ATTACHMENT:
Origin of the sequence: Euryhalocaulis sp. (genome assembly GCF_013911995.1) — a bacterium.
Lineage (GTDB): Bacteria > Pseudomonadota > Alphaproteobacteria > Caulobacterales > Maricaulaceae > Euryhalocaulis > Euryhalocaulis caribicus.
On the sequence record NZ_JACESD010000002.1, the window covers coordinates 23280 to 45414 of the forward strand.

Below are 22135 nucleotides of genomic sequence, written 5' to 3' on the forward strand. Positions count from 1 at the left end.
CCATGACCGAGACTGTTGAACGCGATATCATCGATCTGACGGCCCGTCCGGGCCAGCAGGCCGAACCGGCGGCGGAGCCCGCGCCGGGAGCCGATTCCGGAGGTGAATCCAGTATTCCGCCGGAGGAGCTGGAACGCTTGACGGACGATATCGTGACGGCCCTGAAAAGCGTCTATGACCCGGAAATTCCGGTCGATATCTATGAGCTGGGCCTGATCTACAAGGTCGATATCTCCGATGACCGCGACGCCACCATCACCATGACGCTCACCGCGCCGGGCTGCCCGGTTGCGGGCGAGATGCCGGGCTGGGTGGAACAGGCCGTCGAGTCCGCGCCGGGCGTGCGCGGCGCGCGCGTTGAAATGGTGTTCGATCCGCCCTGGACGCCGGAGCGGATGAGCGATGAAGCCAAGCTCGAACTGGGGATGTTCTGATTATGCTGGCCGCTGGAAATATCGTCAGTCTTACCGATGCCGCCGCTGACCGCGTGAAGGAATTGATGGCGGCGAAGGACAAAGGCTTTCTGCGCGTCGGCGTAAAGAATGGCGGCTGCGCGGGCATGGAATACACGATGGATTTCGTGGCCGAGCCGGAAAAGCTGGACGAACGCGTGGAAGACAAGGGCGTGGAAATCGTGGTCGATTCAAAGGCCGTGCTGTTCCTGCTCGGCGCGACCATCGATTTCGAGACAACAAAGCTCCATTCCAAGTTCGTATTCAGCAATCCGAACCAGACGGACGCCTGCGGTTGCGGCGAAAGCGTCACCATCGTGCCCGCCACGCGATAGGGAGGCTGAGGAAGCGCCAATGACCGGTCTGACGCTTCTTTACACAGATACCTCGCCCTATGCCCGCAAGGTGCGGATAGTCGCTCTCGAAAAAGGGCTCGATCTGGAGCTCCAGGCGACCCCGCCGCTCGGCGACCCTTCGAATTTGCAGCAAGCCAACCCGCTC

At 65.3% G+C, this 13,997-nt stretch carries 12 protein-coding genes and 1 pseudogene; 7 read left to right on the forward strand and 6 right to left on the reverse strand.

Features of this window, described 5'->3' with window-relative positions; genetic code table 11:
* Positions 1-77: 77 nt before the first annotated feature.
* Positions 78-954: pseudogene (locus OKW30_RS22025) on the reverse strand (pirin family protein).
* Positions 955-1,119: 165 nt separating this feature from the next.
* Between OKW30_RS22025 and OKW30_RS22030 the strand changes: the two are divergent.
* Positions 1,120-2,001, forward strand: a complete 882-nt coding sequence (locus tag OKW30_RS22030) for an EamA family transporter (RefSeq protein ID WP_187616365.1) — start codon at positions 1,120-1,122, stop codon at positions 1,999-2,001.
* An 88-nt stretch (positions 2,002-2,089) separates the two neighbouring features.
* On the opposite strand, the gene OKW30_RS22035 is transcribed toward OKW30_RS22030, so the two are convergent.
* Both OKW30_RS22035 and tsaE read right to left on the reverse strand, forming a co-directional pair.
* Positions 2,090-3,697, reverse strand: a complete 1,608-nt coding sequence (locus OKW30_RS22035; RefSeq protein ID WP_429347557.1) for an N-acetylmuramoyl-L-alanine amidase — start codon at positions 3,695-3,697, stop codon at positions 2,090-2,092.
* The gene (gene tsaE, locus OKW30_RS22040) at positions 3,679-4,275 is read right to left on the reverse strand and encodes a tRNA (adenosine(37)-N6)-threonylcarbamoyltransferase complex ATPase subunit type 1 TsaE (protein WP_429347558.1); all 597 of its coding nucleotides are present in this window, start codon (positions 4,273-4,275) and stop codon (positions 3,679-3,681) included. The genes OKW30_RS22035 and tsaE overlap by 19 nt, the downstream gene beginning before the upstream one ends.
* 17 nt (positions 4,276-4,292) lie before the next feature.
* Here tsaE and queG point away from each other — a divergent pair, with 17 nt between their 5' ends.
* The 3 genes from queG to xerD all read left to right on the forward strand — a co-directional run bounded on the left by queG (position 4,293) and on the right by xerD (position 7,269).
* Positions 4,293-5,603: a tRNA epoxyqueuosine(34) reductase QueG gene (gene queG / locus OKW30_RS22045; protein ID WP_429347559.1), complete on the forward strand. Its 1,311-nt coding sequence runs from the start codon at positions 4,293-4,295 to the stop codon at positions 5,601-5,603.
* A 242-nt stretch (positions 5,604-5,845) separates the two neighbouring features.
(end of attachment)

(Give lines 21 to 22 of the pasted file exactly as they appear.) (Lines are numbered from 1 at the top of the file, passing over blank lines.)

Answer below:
* Positions 4,293-5,603: a tRNA epoxyqueuosine(34) reductase QueG gene (gene queG / locus OKW30_RS22045; protein ID WP_429347559.1), complete on the forward strand. Its 1,311-nt coding sequence runs from the start codon at positions 4,293-4,295 to the stop codon at positions 5,601-5,603.
* A 242-nt stretch (positions 5,604-5,845) separates the two neighbouring features.